After being racially abused on the weekend at Stamford Bridge, Raheem Sterling bravely called out the media for their part in perpetuating racism.
Sterling’s well-considered reaction has changed the narrative on racism in football from finger pointing at a select number of racist “fans” who ruin the game to questioning the dialogue of certain sections of the mainstream media, who have persistently undermined black footballers like Sterling via a long-standing and toxic agenda.
Sterling has now a sparked a wider discussion between journalists, players, ex-players, pundits and fans about racism in the modern game.
When acting as a media advisor to @sterling7 , I once asked a tabloid news reporter who had written several derogatory stories about Raheem why he was singled out above seemingly every other Premier League footballer for this kind of treatment.
— Paul McCarthy (@PaulMcCarthy66) December 9, 2018
We are knee-deep in a media culture that emboldens the racists. Sterling has changed the game – and the British football landscape – by showing black players they can now use their power to fight back. @MirrorFootball https://t.co/RiakLXaWnr
— Darren Lewis (@MirrorDarren) December 9, 2018
It takes some bollocks for a young footballer to stand up for himself the way Raheem Sterling has today. It might be an idea if what he has said is listened to rather than just being dismissed by the usual big noises.
— Tony Barrett (@TonyBarrett) December 9, 2018
Another day another racist incident. Embarrassing for it be happening twice in two weeks in England. Just when you thought things had changed for the better… #LetsKickRacismOutOfFootball
— Rhian Brewster (@RhianBrewster9) December 9, 2018
— Gary Lineker (@GaryLineker) December 10, 2018
Easy to forget given his calmness that this happened so recently. There is no obligation on anyone subjected to abuse to be strong, admirable, resilient in the face of it. But the fact is Sterling has been. https://t.co/GEnrd60qXT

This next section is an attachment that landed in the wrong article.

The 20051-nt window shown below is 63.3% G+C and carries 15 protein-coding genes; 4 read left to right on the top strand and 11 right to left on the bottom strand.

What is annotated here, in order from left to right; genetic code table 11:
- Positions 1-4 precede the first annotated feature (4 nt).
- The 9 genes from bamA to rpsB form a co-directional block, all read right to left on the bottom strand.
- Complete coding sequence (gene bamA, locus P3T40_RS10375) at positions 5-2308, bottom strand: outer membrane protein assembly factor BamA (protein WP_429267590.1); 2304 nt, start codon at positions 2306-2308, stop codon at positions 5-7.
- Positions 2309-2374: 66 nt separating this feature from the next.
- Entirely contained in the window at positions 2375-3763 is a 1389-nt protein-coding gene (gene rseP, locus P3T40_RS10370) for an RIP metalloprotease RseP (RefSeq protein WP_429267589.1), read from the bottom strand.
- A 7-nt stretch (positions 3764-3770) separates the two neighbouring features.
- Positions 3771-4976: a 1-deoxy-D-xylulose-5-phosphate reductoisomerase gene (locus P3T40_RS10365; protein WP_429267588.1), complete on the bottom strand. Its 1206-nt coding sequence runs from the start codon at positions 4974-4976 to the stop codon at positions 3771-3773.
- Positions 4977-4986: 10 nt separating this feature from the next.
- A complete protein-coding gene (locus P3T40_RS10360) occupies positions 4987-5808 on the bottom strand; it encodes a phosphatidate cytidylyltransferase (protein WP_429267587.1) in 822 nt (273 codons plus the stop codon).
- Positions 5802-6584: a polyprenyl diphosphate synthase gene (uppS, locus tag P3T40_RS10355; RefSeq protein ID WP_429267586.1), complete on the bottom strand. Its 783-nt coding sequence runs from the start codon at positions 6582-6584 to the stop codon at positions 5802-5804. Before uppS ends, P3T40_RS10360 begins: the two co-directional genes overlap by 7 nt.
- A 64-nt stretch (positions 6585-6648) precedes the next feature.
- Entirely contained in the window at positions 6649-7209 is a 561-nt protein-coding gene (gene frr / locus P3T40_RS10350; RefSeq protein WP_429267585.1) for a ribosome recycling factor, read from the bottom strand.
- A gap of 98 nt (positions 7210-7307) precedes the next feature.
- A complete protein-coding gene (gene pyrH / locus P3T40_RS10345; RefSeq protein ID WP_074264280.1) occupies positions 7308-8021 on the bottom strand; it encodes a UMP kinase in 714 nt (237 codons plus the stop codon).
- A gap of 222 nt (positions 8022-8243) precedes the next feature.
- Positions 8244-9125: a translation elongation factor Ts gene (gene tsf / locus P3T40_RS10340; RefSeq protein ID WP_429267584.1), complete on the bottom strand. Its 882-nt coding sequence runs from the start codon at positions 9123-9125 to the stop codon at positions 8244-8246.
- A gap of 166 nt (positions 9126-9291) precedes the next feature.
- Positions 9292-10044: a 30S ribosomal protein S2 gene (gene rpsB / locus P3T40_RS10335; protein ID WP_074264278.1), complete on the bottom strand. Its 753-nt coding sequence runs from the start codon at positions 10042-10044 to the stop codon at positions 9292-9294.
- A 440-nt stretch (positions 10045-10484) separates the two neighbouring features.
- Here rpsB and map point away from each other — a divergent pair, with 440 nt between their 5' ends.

— Barney Ronay (@barneyronay) December 10, 2018
I saw what happened with @sterling7 yesterday….How does this happen still in 2018?! It doesn't matter what colour your skin is or your religion or what country you are from we need to be kind to each other. Love is so much more powerful than hate.♥ #beapanda
— Patrice Evra (@Evra) December 9, 2018
It’s not the first – and sadly probably not the last – time this will happen: but well done to Raheem Sterling for changing the discussion in the game once more and for his continued good work outside of the game.
[Thread] a selection of times when our national press have chosen to run stories on Raheem Sterling.
1. The one where Raheem was 'tired'. pic.twitter.com/6K3cHu6r7T
— Adam Keyworth (@adamkeyworth) May 28, 2018
The Professional Footballers’ Association says it stands “shoulder to shoulder” with Raheem Sterling following the incident of alleged racist abuse at Chelsea on Saturday and believes he is “singled out” for negative coverage in the media. Hopefully The S*n, The Mail and anyone else with agenda will get the message that their reporting is unacceptable, and Sterling raising the issue will encourage a new generation of players and fans to take a stand.